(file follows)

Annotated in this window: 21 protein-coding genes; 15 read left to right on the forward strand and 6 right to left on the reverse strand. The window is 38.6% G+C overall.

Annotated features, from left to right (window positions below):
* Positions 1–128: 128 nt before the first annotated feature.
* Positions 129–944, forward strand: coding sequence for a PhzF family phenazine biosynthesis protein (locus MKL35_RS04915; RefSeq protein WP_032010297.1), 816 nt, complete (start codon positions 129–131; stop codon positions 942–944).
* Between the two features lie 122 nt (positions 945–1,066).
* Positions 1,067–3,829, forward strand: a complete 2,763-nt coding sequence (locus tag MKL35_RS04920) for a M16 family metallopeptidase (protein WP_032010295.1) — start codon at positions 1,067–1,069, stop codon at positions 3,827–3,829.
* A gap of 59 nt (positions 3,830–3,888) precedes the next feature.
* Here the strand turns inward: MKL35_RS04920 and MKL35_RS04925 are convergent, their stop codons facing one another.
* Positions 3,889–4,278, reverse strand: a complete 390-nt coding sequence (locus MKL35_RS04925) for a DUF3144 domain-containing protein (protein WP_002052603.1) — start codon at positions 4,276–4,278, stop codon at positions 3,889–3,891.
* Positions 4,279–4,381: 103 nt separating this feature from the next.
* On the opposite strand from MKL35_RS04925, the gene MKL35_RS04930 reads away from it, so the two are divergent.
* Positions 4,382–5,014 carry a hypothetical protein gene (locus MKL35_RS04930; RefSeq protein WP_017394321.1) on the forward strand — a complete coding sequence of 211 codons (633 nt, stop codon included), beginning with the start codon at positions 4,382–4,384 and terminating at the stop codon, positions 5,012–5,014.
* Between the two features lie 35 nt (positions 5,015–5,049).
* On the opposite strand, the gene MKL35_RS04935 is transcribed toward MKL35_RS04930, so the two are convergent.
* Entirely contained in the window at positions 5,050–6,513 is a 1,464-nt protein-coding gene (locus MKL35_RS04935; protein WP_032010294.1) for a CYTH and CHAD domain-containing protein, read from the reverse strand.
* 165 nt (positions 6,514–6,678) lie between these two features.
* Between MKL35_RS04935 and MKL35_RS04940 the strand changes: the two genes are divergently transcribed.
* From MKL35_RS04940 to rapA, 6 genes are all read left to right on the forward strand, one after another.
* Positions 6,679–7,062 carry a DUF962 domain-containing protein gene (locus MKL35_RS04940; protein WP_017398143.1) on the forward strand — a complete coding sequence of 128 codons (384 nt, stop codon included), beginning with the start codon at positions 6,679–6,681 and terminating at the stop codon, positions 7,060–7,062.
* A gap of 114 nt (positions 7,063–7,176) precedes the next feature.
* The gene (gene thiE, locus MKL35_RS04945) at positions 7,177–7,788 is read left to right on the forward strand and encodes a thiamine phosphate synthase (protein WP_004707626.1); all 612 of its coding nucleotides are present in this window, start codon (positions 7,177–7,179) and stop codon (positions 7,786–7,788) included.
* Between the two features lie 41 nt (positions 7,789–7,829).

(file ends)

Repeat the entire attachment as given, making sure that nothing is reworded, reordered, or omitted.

Annotated in this window: 21 protein-coding genes; 15 read left to right on the forward strand and 6 right to left on the reverse strand. The window is 38.6% G+C overall.

Annotated features, from left to right (window positions below):
* Positions 1–128: 128 nt before the first annotated feature.
* Positions 129–944, forward strand: coding sequence for a PhzF family phenazine biosynthesis protein (locus MKL35_RS04915; RefSeq protein WP_032010297.1), 816 nt, complete (start codon positions 129–131; stop codon positions 942–944).
* Between the two features lie 122 nt (positions 945–1,066).
* Positions 1,067–3,829, forward strand: a complete 2,763-nt coding sequence (locus tag MKL35_RS04920) for a M16 family metallopeptidase (protein WP_032010295.1) — start codon at positions 1,067–1,069, stop codon at positions 3,827–3,829.
* A gap of 59 nt (positions 3,830–3,888) precedes the next feature.
* Here the strand turns inward: MKL35_RS04920 and MKL35_RS04925 are convergent, their stop codons facing one another.
* Positions 3,889–4,278, reverse strand: a complete 390-nt coding sequence (locus MKL35_RS04925) for a DUF3144 domain-containing protein (protein WP_002052603.1) — start codon at positions 4,276–4,278, stop codon at positions 3,889–3,891.
* Positions 4,279–4,381: 103 nt separating this feature from the next.
* On the opposite strand from MKL35_RS04925, the gene MKL35_RS04930 reads away from it, so the two are divergent.
* Positions 4,382–5,014 carry a hypothetical protein gene (locus MKL35_RS04930; RefSeq protein WP_017394321.1) on the forward strand — a complete coding sequence of 211 codons (633 nt, stop codon included), beginning with the start codon at positions 4,382–4,384 and terminating at the stop codon, positions 5,012–5,014.
* Between the two features lie 35 nt (positions 5,015–5,049).
* On the opposite strand, the gene MKL35_RS04935 is transcribed toward MKL35_RS04930, so the two are convergent.
* Entirely contained in the window at positions 5,050–6,513 is a 1,464-nt protein-coding gene (locus MKL35_RS04935; protein WP_032010294.1) for a CYTH and CHAD domain-containing protein, read from the reverse strand.
* 165 nt (positions 6,514–6,678) lie between these two features.
* Between MKL35_RS04935 and MKL35_RS04940 the strand changes: the two genes are divergently transcribed.
* From MKL35_RS04940 to rapA, 6 genes are all read left to right on the forward strand, one after another.
* Positions 6,679–7,062 carry a DUF962 domain-containing protein gene (locus MKL35_RS04940; protein WP_017398143.1) on the forward strand — a complete coding sequence of 128 codons (384 nt, stop codon included), beginning with the start codon at positions 6,679–6,681 and terminating at the stop codon, positions 7,060–7,062.
* A gap of 114 nt (positions 7,063–7,176) precedes the next feature.
* The gene (gene thiE, locus MKL35_RS04945) at positions 7,177–7,788 is read left to right on the forward strand and encodes a thiamine phosphate synthase (protein WP_004707626.1); all 612 of its coding nucleotides are present in this window, start codon (positions 7,177–7,179) and stop codon (positions 7,786–7,788) included.
* Between the two features lie 41 nt (positions 7,789–7,829).